K. Chandrashekar Rao is an incorrigible optimist. The Telangana chief minister has made it a mission to forge a non-BJP, non-Congress national front for the last three years, though it has not had the desired outcome. Soon after the big flip-flop by Nitish Kumar, who dumped the BJP and tied up with the RJD and its minor allies in Bihar, Rao decided to meet Nitish to pursue his national agenda. He hopes that Nitish, a master in political gamesmanship, would agree to persuade other major regional parties to form an informal alliance to ‘Stop Modi in 2024’. Also, the assembly elections in Telangana could be held with the Lok Sabha elections, and the BJP is making an aggressive push in the state, which has been ruled by Rao since 2004.
Earlier, Rao had been hopping from one state to another to meet regional party leaders, including Uddhav Thackeray of the Shiv Sena in Maharashtra, Arvind Kejriwal of the Aam Aadmi Party in Delhi, M.K. Stalin of the Dravida Munnetra Kazhagam in Tamil Nadu and H.D. Deve Gowda of the Janata Dal (Secular) in Karnataka. He has been in touch with Mamata Banerjee of the Trinamool Congress in West Bengal, Akhilesh Yadav of the Samajwadi Party in Uttar Pradesh, Hemant Soren of the Jharkhand Mukti Morcha and Pinarayi Vijayan of the Communist Party of India (Marxist) in Kerala. Rao’s calculation is that these regional parties have a collective strength in nearly 300 Lok Sabha seats. He has, however, avoided the parties of neighbouring Andhra Pradesh—Chief Minister Y.S. Jagan Mohan Reddy’s YSR Congress and Chandrababu Naidu’s Telugu Desam Party—as both were opposed to carving out a separate Telangana. Any understanding with them would affect Rao’s support base, which has a visceral dislike for the duo. He has also not seriously pursued Naveen Patnaik of the Biju Janata Dal, who keeps aloof from any political discussion with other parties.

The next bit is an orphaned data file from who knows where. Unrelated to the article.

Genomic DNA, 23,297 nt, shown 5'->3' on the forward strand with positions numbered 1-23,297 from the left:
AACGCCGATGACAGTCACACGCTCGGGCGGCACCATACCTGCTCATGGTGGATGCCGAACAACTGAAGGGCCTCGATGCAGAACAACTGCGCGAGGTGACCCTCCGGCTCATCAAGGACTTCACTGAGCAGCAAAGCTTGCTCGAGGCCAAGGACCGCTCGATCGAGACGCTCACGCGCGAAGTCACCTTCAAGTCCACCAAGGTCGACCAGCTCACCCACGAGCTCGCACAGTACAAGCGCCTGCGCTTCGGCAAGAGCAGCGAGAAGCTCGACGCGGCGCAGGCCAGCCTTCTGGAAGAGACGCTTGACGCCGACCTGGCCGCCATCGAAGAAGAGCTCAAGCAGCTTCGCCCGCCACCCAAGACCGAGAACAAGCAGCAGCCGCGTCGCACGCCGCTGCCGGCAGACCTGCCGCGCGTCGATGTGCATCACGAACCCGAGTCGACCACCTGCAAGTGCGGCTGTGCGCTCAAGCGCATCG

There are other weaknesses that hamper Rao’s outreach for a national regional alternative. As he comes from a comparatively smaller state with just 17 Lok Sabha seats, he is not in a position to influence voter preference in both larger and smaller states where regional parties are an important factor. Thus, many leaders approached by Rao have been nice to him personally, but have been noncommittal in giving any undertaking of even a post-poll alignment, let alone adjustments before elections. For instance, Mamata Banerjee had not taken Rao seriously when he had approached her ahead of the 2019 assembly polls in West Bengal. He wanted her in the forefront for her considerable experience, both in regional and national politics, and better acceptability in the fight against BJP.
Rao’s second flaw is his insistence on keeping the Congress out of the calculation, because it is a political rival in Telangana. Thus, any approach to the Congress would help the BJP in projecting itself as the only alternative force in the state. Even the state Congress is not keen on a tie-up with Rao’s Telangana Rashtra Samithi.
But some of the parties approached by Rao have the Congress as a junior partner. It is part of the alliance with the Shiv Sena and the Nationalist Congress Party in Maharashtra, a long-term ally of the DMK in Tamil Nadu and of the Rashtriya Janata Dal and, now Nitish, in Bihar and the JMM in Jharkhand. Rao’s desire to fight or at least ignore the Congress may not work with these parties, which benefit from whatever base the Congress has in the respective states. The CPI(M), too, has its own different perception of the Congress in states other than Kerala.
But Rao, who succeeded against all odds after decades of agitation to create Telangana, is an optimist, driven by his antipathy to Modi. But political reality makes his permutations and combinations feasible only if, in two years, people vote for a hung parliament, handing a drubbing to the BJP.